Plastic Yellow Band’s latest work, Above Gravity, was released in November 2015 and includes a 21-minute musical journey dedicated to those who have lost someone. This “new classic rock” album blends aspects of modern piano-led music à la Coldplay with older rock elements, particularly from the 1960s and 1970s and progressive rock.
There are also clear psychedelic rock hints throughout the set. Based in Aiken (South Carolina), the band’s members fluctuate, with a core made up by Gerald Jennings (composer, lyricist, vocals, guitar, keyboards), Joe Hurt (bass), Karl Derrick Tesch (drums), and Joe Smith (guitar).
The album opens up with a track that could have (and maybe should have) made up an EP of its own. “Starlight” seems to be an act in several numbers which are repetitive while at the same time fluctuating at each turn. These numbers include a pretty raw and emotional electric guitar solo. The song played at times a little like an homage to Queen, albeit without the same tightness the band was known for. Each iteration seems to be focused on different aspects of the cycle of grief: joy at good memories, anger because of the loss, denial, and confusion. It makes for a lengthy but interesting listen, one that would suit well a coffee shop ambiance.
The piano-driven, mid-tempo “America (Mother of Exiles)” kicks off the next eight tracks, all of which clock in at under five minutes each. The vocals and the melodies seem to be having fun teasing each other here, almost flirting at times. The progressive rock “You Lied To Me” has a grandiose feel to it because of the organ that accompanies the guitar and drum-led melody. Jennings’ voice suits this type of melody much better than the one making up “Heaven Can Wait”, a funky, blues-imbibed, guitar-led track in which hints of R&B and punk rock float by.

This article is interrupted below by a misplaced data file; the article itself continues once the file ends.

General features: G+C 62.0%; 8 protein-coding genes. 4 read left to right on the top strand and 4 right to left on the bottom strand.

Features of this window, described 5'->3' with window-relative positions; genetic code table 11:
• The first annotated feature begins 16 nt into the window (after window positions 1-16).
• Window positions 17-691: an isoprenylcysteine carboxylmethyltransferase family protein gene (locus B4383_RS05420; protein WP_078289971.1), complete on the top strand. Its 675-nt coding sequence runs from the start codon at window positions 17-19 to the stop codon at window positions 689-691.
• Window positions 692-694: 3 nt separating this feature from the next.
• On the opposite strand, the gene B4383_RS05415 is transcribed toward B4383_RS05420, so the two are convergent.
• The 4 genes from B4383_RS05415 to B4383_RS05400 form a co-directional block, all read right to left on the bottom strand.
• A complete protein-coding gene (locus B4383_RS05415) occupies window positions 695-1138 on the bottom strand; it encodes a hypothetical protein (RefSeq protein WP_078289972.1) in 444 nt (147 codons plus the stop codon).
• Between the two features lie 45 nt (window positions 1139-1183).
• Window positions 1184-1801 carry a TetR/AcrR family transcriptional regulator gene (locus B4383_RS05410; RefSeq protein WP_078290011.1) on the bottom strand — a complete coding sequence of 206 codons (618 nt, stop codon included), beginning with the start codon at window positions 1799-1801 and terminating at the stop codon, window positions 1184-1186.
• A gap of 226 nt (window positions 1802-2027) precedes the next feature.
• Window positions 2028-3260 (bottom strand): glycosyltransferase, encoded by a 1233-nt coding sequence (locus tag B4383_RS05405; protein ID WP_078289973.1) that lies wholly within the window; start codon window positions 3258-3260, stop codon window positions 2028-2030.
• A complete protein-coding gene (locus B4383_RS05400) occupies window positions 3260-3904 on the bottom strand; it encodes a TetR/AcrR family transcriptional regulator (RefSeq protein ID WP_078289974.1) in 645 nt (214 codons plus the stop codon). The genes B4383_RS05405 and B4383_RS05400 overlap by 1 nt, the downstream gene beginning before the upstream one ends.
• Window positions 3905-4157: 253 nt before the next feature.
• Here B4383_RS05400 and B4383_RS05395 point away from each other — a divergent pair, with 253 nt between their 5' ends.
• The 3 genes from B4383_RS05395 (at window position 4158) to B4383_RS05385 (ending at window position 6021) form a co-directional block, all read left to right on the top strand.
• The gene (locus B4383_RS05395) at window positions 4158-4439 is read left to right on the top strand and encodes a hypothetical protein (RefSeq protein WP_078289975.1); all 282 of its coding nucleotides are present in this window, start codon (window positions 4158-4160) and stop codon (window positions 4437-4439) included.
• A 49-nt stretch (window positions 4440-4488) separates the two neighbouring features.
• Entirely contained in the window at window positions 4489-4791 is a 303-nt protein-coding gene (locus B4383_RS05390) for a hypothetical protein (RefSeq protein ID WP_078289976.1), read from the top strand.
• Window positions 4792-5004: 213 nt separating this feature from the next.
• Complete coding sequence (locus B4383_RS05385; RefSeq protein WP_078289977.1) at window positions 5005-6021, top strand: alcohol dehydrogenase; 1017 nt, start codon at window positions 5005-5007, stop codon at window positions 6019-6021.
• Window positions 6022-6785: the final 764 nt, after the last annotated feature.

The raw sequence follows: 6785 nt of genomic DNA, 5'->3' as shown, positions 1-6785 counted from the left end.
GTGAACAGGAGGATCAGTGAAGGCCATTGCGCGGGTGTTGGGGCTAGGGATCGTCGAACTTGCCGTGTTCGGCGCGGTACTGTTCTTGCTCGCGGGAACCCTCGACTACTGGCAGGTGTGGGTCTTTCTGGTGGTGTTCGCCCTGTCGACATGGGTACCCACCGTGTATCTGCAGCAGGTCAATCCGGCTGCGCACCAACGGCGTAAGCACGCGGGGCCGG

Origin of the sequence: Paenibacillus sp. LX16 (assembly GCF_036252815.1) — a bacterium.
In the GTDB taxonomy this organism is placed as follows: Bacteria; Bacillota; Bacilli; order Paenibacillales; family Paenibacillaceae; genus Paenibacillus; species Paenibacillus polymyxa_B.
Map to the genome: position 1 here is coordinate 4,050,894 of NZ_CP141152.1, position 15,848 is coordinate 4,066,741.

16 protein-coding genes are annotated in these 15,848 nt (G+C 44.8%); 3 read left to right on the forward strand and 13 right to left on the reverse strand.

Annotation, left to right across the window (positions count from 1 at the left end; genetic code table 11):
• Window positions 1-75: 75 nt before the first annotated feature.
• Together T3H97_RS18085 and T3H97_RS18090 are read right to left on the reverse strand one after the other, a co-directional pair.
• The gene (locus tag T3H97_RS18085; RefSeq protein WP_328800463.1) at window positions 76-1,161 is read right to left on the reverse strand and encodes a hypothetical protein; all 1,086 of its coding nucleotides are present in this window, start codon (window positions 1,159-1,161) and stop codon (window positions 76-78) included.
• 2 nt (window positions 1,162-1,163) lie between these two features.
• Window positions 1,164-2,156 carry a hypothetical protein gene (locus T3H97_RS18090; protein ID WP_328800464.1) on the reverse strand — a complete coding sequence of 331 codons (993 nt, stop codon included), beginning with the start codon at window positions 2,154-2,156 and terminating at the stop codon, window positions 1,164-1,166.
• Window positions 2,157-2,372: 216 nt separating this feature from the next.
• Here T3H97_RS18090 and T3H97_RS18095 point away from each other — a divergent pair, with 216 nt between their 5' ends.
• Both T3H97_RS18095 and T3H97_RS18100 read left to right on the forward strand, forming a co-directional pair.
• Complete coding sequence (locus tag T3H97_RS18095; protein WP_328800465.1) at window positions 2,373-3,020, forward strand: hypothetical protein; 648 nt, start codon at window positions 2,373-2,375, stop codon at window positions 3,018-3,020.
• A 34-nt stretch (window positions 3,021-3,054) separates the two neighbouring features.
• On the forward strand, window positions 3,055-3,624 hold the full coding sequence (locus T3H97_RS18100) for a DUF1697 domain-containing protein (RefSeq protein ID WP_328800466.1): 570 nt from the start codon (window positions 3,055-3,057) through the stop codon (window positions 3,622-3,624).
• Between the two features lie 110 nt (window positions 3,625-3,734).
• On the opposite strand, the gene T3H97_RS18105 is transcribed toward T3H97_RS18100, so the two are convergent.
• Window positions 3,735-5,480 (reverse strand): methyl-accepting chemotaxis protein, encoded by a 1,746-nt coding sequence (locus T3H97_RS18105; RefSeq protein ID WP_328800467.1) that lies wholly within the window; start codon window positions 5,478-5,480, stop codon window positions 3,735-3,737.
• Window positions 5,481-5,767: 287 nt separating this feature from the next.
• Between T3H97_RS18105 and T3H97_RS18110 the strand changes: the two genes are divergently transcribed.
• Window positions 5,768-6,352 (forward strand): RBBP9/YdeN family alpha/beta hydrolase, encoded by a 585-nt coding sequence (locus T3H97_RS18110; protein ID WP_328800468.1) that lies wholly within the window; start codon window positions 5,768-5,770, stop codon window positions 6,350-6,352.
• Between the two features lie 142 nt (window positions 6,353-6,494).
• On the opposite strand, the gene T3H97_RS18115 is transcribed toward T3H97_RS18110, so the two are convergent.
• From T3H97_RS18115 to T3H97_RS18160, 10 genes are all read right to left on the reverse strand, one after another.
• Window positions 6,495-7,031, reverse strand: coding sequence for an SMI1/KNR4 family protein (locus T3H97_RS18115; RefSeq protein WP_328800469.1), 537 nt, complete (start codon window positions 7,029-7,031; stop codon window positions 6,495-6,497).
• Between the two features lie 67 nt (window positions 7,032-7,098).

“When I Rock” seems to be another homage of sorts, this time to early rock and roll. The guitar solo is attention-grabbing but unfortunately yet again, Jennings’ vocals don’t seem to quite fit the track. The progressive “Promises” is slightly lethargic and invites listeners to zone out to its beat. If you do, it won’t be for long, as the energetic drumming in “Pain” will wake you right back up. Above Gravity finishes off with “Dressed in Her Lace” which is built on a melody much more delicate and bordering on nostalgic than the rest of the album.
Plastic Yellow Band’s latest offering comes off a little oddly if listened to in one go; but when it’s 21-minute work is separated from the rest, it makes for an interesting listen that will appeal to fans of more classic sounding rock. Tracks are available for streaming on SoundCloud. More information about the band and their projects is available on both their official website and their Facebook page.
Pictures provided by Independent Music Promotions.
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